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Report Cites Radio Problems In Deaths Of 19 Arizona Firemen

The deaths were the worst firefighter-related tragedy since September 11th.

Christian Petersen / Getty Images

An investigation into the June 30 deaths of 19 elite Hotshot firefighters in Arizona cited “badly programmed radios, vague updates, and a 33-minute communication blackout while the men hiked out of their safe zone to the spot where they would eventually be overcome by the fire,” the AP reported.

The 120-page report, conducted by a team of local, state, and federal fire experts, stopped short of assigning blame, and said the men followed the proper procedure for the dangerous situation.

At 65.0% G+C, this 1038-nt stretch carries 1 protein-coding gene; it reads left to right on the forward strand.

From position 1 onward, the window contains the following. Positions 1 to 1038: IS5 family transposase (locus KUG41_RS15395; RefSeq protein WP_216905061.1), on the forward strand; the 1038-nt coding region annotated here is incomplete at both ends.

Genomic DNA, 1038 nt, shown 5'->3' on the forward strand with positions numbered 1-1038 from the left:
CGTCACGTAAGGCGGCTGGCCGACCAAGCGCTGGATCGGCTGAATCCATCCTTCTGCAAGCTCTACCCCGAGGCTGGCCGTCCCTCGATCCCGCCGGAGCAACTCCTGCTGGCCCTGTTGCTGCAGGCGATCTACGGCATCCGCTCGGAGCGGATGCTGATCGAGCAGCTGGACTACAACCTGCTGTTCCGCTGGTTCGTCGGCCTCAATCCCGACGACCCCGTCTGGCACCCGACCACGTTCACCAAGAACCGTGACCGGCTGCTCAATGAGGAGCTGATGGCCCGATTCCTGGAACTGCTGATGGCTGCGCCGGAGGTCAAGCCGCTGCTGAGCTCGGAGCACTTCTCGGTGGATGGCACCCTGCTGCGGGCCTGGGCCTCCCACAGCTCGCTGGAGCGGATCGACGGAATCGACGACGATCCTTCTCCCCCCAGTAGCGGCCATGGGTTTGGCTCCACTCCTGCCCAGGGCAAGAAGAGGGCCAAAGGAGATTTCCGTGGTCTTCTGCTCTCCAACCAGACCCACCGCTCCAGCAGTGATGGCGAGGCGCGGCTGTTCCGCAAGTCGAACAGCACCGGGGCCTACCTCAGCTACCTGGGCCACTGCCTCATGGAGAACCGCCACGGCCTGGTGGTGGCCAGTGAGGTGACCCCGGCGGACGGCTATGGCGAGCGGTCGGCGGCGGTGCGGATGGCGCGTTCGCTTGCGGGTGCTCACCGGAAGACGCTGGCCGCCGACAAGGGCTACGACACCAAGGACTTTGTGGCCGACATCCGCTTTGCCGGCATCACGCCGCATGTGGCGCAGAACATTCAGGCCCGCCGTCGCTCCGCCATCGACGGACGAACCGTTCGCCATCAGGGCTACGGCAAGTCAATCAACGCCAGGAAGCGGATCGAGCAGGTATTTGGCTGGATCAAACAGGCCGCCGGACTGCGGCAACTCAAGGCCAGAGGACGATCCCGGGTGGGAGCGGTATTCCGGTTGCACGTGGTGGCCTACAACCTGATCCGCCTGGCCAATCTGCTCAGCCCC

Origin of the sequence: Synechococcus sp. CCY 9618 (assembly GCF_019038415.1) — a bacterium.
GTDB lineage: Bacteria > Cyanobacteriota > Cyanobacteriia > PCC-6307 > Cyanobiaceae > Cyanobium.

Investigators suggested an investment in better tracking technology, though there was no mention of whether the deaths could have been avoided, forcing some to wonder whether the tragedy should have been used as an opportunity to educate other firemen.

The Hotshots are a group of highly trained firemen who hike into deep backwoods to battle fast-spreading wildfires. While battling a blaze in the small gold rush town of Yarnell, Arizona, all but one member of the Granite Mountain Hotshots perished when the wind pushed a wall of fire toward them.

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Rachel Zarrell is a news editor for BuzzFeed News and is based in New York.
Contact Rachel Zarrell at rachel.zarrell@buzzfeed.com
 
 
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